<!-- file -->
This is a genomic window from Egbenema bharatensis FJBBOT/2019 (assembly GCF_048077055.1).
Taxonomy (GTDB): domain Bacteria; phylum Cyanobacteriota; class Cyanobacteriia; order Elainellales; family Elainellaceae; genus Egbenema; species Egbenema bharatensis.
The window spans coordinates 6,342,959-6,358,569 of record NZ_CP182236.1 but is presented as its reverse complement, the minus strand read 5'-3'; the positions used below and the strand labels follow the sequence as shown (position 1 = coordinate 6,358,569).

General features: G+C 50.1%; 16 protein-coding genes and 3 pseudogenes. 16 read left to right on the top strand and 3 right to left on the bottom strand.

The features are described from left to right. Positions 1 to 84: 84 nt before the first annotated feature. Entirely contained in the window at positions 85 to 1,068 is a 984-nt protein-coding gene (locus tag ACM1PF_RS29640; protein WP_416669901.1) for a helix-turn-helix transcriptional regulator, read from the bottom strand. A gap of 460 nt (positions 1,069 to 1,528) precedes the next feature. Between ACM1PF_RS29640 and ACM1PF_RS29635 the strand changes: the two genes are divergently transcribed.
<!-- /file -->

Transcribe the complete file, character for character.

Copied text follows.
This is a genomic window from Egbenema bharatensis FJBBOT/2019 (assembly GCF_048077055.1).
Taxonomy (GTDB): domain Bacteria; phylum Cyanobacteriota; class Cyanobacteriia; order Elainellales; family Elainellaceae; genus Egbenema; species Egbenema bharatensis.
The window spans coordinates 6,342,959-6,358,569 of record NZ_CP182236.1 but is presented as its reverse complement, the minus strand read 5'-3'; the positions used below and the strand labels follow the sequence as shown (position 1 = coordinate 6,358,569).

General features: G+C 50.1%; 16 protein-coding genes and 3 pseudogenes. 16 read left to right on the top strand and 3 right to left on the bottom strand.

The features are described from left to right. Positions 1 to 84: 84 nt before the first annotated feature. Entirely contained in the window at positions 85 to 1,068 is a 984-nt protein-coding gene (locus tag ACM1PF_RS29640; protein WP_416669901.1) for a helix-turn-helix transcriptional regulator, read from the bottom strand. A gap of 460 nt (positions 1,069 to 1,528) precedes the next feature. Between ACM1PF_RS29640 and ACM1PF_RS29635 the strand changes: the two genes are divergently transcribed.